Two of Frampton’s collaborations with his second wife, Marion Fuller, can be seen here. The monotone prints in Rites of Passage (1983–84), their last joint effort, use the familiar iconography of cake toppers to narrate key life events: birthdays, graduation, marriage, and retirement are all represented by tiny plastic figurines sitting atop perfectly iced confections. The rigid seriality of the framing – each picture of a cake is identical save for the toppers themselves – might suggest the hollowness of the American dream, and were perhaps a form of therapy for the couple as much as an artistic statement: Frampton died in the year of their completion. Their earlier series, Sixteen Studies from VEGETABLE LOCOMOTION (1975), an impish response to Eadweard Muybridge’s ‘Animal locomotion’ photographs, is more obviously engaging; their use of stationary subjects such as gourds and tomatoes an affectionate parody. The humour also comes from the pseudo-scientific set-up and whimsical titles: Faller’s gleeful profile in Winter squash vacillating [var. ‘True Hubbard’] and the sight of a large, phallic zucchini being broken in two on a sawhorse give us a sense of the creative energy between her and Frampton.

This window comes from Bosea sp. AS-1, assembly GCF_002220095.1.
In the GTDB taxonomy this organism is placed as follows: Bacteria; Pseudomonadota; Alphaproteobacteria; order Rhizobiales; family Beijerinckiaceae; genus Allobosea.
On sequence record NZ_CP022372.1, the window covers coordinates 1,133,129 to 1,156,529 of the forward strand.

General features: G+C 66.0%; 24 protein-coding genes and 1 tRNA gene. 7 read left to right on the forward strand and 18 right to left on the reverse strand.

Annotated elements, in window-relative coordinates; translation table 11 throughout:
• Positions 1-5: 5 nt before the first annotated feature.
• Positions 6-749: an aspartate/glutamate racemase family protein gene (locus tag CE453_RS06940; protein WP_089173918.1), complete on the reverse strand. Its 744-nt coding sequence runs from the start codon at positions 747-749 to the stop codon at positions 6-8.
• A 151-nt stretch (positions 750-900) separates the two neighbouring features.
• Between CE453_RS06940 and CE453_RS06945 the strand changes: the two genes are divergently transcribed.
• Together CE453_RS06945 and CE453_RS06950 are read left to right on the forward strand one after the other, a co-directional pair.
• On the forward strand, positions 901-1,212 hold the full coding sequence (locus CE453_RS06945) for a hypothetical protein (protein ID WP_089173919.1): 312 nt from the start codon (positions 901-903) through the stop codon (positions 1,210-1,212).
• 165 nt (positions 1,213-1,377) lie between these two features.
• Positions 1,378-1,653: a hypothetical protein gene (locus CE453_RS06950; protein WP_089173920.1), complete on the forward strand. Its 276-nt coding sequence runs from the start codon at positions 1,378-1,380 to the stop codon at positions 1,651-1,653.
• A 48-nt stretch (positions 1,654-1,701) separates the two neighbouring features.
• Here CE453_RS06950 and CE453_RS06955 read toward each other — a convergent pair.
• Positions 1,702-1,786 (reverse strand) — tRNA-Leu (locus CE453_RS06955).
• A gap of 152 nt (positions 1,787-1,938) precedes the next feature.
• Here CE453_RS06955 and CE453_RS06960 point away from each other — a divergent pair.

The emphasis is perhaps more pointed than playful in Frampton’s earlier series, The Secret Life of Frank Stella (1958–62), in which the two friends send up David Douglas Duncan’s photobook The Private World of Picasso. But the essential ambiguity of photography wins through and the scenes of these two arrivistes mocking the aging enfant terrible manages to be poignant all the same. Of note is a study of Stella seated against a wall, his form echoed by the pot plant beside him. The painter’s left hand, with half its index finger and part of its thumb lopped off in a childhood accident, grabs the eye as cleanly as the austere geometry of his early abstract paintings.